I asked him if he was becoming a farmer, or he is just a capitalist.  He is not sure whether he likes the hard work as much as the money!  Either way, the young man will be better ready for the "real world" than most urban college graduates.

Sunday, June 2, 2013

Biting off more than she can chew?

Adam sent me this photo of Susie, their new farm pup, meeting our two older Kerry Cows over at Gibsondale Cheese.   Susie is a typical Border Collie, and sometimes too smart for her own good. Luckily Adam was there to keep her from getting the snot knocked out of her. All of the border collies I had over the years would work sheep, but some were not tough enough for cattle in close quarters. One good kick and they were cow shy. The one I had who was tough enough was way too hard for sheep and I sold him to a farmer in Missouri who had  enough wild cows to give him honest work. I like Susie, and she may be tough enough if she manages to grow up.

We quit keeping Border Collies after our last one died of old age. I also have  sad associations with the breed due to a nearby crime and tragedy among a couple I knew and liked who raised and trained sheepdogs.

Friday, May 31, 2013

Twenty Five Years and 1,200 Sheep later

 Slippery Rock Creek near Elliott's Mill site.

Sometimes a random email from a friend can restart a dead blog. A lot has happened in the year since I posted what I expected to be a final entry in this journal.  Most notably is that this is the last year of the sheep business for us. When the Marcellus Shale boom came with truckloads of money to our little community. I said to my wife that "I guess we will see who really wants to farm now". I surprised myself in being one of those who did not. After 25  years, we are getting out of the sheep business. We had been downsizing, and the last of the flock has already been passed to a young farmer, and I could not be happier. I expected to miss the wooly little creatures, but have not. In fact, was actually ready to sell the whole farm and move on to something else. I had plans!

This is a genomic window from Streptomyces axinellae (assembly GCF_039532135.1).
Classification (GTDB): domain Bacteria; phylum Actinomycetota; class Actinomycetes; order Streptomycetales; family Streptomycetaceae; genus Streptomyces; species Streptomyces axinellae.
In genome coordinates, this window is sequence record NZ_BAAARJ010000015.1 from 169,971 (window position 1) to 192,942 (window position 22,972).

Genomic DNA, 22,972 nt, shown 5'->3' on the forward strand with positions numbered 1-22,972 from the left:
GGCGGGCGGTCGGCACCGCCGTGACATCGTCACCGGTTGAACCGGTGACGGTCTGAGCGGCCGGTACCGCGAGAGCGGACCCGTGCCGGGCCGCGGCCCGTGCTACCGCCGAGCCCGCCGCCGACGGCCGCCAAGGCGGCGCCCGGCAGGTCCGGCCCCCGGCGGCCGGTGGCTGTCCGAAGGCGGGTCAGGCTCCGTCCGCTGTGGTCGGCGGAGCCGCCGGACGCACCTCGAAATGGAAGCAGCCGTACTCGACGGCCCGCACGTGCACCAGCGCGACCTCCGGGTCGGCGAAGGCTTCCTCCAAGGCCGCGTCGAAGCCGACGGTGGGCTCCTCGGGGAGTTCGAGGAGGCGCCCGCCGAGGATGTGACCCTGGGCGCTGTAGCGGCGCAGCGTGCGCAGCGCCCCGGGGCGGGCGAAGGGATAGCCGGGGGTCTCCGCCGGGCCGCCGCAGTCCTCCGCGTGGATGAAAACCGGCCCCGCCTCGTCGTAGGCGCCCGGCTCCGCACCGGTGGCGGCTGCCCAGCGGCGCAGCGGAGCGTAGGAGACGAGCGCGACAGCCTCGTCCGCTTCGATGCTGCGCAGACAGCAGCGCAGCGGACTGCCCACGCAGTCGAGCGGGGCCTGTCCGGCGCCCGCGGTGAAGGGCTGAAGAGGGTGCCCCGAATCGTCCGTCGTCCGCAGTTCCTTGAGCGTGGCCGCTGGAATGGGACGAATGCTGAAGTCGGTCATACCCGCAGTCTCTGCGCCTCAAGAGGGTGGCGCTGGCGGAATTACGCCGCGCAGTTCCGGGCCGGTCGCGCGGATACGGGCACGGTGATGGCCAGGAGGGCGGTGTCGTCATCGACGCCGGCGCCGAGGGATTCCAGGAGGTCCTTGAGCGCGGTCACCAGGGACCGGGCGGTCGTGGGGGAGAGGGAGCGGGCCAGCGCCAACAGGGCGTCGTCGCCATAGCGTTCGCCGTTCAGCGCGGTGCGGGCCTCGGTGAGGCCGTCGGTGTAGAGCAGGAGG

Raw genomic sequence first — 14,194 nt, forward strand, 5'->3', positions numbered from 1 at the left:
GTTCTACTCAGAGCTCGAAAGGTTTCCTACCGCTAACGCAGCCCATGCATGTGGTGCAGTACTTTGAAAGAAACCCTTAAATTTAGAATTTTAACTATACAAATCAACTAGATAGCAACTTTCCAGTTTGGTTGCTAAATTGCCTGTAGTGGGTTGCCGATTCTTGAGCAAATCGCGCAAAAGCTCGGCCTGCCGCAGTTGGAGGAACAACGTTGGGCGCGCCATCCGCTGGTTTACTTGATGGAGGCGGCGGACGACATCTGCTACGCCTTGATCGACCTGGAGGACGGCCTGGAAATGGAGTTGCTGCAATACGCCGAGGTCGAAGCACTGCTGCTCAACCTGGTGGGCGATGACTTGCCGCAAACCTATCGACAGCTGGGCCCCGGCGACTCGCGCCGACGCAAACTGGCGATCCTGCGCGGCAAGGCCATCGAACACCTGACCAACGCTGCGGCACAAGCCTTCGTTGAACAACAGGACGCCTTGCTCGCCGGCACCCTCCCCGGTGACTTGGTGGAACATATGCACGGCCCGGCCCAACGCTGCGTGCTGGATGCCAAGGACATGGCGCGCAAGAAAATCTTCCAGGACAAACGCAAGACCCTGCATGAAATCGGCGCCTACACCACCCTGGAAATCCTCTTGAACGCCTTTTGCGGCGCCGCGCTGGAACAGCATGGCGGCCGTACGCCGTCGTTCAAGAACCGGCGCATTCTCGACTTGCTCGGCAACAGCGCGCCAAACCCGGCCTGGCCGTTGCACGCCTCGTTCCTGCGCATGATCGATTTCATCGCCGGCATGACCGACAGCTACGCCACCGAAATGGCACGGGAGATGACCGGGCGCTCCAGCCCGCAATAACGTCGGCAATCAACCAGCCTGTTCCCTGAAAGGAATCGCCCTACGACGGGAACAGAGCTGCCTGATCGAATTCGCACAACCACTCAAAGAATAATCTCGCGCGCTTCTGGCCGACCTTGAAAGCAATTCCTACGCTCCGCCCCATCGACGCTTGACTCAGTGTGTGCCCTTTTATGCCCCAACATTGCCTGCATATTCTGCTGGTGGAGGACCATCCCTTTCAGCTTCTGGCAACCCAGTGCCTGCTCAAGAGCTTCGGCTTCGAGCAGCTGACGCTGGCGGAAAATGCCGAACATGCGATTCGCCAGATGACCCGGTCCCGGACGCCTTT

• Move to Day County South Dakota and fish for Walleyes and Hunt Pheasant.
  • Move to the big empty part of North Central Pennsylvania, fish for Trout and hunt Bobcats and Coyotes with Dogs.
  • Move to Eastern Crawford County PA, where we also have family, fish the Allegheny River, and  buy some cut over timberland to improve. 

I can live with the Marcellus shale boom.  I am less happy that my community has changed in so many other ways, primarily by starting to become a suburb of a City known as "the Paris of Appalachia". I usually call it something more vulgar, by replacing the TT's in "PITT" with "SS", or the "P" with "SH".  

We are staying here because my wife, who has lived in such diverse places as Beirut, Lebanon and
Washington DC, has made a home here. Perhaps better than I do,  she understands this as home, and  us as the living continuation of a community bigger than us. That community  includes both our living neighbors and the dead.

I fish as much to clear my head as to catch fish. When I do catch fish, I need to cook them outside on a camp stove as my wife cannot abide the smell of freshwater fish or waterfowl. This morning, I fished the branch of Slipper Rock Creek about a mile from the farm. I was casting on the opposite bank from where one of my ancestors worked at grist mill here in 1806. He was referred to in an early local Presbyterian church history as "A German miller, named Grossman, who was a blatant and outspoken infidel." He apparently got religion very briefly during the solar eclipse of June 16, 1806, but left meeting and went back to work when the sun came back.

While I was ready to move out, I realize that it is something unique in highly mobile Twenty First Century America to still live in a community where my family has spent over two centuries. When my lifetime and memories are combined with those of our fore-bearers, a crick is no longer just a place to fish, but a part of who we are. I think that connection is part of agrarianism. It need not be a 200 year one of blood and DNA, but an attitude that this place, means something beyond other ones.